Poverty In The Caribbean

1985 Words8 Pages
Poverty is a complicated multi-dimensional phenomenon which affects a multitude of people across the globe. Consequently, many theorists of varying schools of thought have sought to understand and explain the complexity of poverty. Though poverty can be seen as a social problem on the global scale, the dynamics of poverty varies across geographical locations. Therefore, this paper will discuss theories on the culture of poverty, and will show that Oscar Lewis’ theory of the culture of poverty does not offer a valid explanation of poverty in the Caribbean. Poverty is viewed through two lenses, absolute poverty; ones’ inability to sustain their basic needs for survival such as food, shelter and water, and relative poverty; the ability to access…show more content…
The culture of poverty is mainly characterised by; low levels of membership in community, political institutions and other major institutions within society, inclusive of marital institutions (Haralambos & Holborn, 2004). There were also features of high levels of family abandonment by men and an influx of female headed households. Additionally, low education attainment, feelings of powerlessness and inferiority and the use of violence to solve issues, in addition to a preference for instant gratification were also seen as characteristics of the culture of poverty (Haralambos &Holborn,…show more content…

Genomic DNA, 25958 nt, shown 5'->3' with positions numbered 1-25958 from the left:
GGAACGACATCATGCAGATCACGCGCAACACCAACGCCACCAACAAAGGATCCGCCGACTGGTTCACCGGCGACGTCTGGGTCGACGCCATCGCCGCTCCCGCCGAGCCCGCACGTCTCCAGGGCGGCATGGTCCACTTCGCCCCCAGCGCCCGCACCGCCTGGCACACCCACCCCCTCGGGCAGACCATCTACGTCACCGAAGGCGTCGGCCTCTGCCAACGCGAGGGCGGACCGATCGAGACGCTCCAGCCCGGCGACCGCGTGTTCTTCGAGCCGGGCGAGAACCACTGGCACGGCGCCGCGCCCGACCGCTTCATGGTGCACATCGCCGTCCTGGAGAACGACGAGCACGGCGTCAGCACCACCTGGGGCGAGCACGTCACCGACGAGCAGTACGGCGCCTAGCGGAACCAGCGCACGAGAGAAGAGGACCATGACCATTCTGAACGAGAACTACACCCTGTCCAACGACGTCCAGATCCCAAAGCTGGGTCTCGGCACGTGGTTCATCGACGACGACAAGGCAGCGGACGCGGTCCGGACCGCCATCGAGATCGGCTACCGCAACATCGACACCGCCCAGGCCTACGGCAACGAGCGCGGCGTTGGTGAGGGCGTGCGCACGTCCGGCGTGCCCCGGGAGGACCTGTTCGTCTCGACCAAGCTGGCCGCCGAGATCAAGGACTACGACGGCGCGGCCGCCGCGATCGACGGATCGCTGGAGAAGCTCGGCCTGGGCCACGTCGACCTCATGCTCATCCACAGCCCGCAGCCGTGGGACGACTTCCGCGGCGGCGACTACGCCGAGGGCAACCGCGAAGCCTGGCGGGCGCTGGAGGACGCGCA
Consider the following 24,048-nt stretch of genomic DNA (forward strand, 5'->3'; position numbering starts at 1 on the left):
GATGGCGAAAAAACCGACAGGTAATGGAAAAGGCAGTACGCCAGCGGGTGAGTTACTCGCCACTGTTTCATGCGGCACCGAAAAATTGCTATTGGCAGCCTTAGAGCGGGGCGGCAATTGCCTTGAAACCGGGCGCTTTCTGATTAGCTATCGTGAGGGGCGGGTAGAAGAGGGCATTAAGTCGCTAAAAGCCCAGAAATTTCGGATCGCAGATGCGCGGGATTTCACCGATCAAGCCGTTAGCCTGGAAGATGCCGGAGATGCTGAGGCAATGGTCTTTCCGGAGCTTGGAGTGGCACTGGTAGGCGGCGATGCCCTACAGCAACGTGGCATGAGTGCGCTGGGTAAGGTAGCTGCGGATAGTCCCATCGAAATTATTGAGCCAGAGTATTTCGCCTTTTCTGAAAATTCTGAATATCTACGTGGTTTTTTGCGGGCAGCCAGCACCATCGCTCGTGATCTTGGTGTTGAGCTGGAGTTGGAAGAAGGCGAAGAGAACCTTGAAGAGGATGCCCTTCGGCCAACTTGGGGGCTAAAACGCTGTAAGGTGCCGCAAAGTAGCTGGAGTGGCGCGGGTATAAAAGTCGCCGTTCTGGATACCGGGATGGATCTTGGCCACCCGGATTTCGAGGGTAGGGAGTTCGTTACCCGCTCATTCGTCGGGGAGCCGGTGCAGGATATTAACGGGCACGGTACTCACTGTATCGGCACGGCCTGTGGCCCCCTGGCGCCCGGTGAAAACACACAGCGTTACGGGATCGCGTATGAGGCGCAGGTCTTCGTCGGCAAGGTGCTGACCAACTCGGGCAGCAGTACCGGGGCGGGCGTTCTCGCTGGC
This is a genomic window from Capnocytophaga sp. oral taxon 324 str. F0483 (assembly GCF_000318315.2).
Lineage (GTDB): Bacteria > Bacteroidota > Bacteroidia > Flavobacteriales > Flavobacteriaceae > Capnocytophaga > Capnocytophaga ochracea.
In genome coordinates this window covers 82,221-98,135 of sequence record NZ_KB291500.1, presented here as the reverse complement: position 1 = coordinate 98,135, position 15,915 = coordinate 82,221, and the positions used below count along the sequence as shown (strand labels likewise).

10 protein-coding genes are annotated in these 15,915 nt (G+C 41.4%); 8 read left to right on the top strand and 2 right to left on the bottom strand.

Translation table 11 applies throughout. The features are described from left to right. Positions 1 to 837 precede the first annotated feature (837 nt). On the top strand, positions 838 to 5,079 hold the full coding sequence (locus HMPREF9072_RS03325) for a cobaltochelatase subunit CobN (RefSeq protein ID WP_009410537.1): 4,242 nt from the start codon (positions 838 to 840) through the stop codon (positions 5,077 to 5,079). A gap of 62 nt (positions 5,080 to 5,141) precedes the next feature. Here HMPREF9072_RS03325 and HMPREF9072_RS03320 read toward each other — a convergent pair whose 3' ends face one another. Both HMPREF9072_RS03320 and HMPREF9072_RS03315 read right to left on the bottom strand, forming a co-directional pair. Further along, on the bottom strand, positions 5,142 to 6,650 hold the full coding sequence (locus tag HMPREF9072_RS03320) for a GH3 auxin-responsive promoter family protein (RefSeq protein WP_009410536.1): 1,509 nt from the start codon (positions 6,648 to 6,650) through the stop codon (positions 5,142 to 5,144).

This is mainly because the Caribbean landscape bears a different environment and scope on the factors influencing poverty. The issue of poverty began in the colonial era with the institution of slavery, as persons were exposed to, and experienced social and economic inequality due to oppression faced by plantation owners (George, Beckford 1999, 4). Beckford (1999) posits that “the development possibilities in all countries are determined chiefly by institutional factors and this influenced growth factors such as resources, capital accumulation , human capital and technological change and in the Caribbean this is shaped by the plantation system” (p183). In fact, profits were repatriated to the core countries while the economies of the periphery countries declined (Beckford 1999 186
Open Document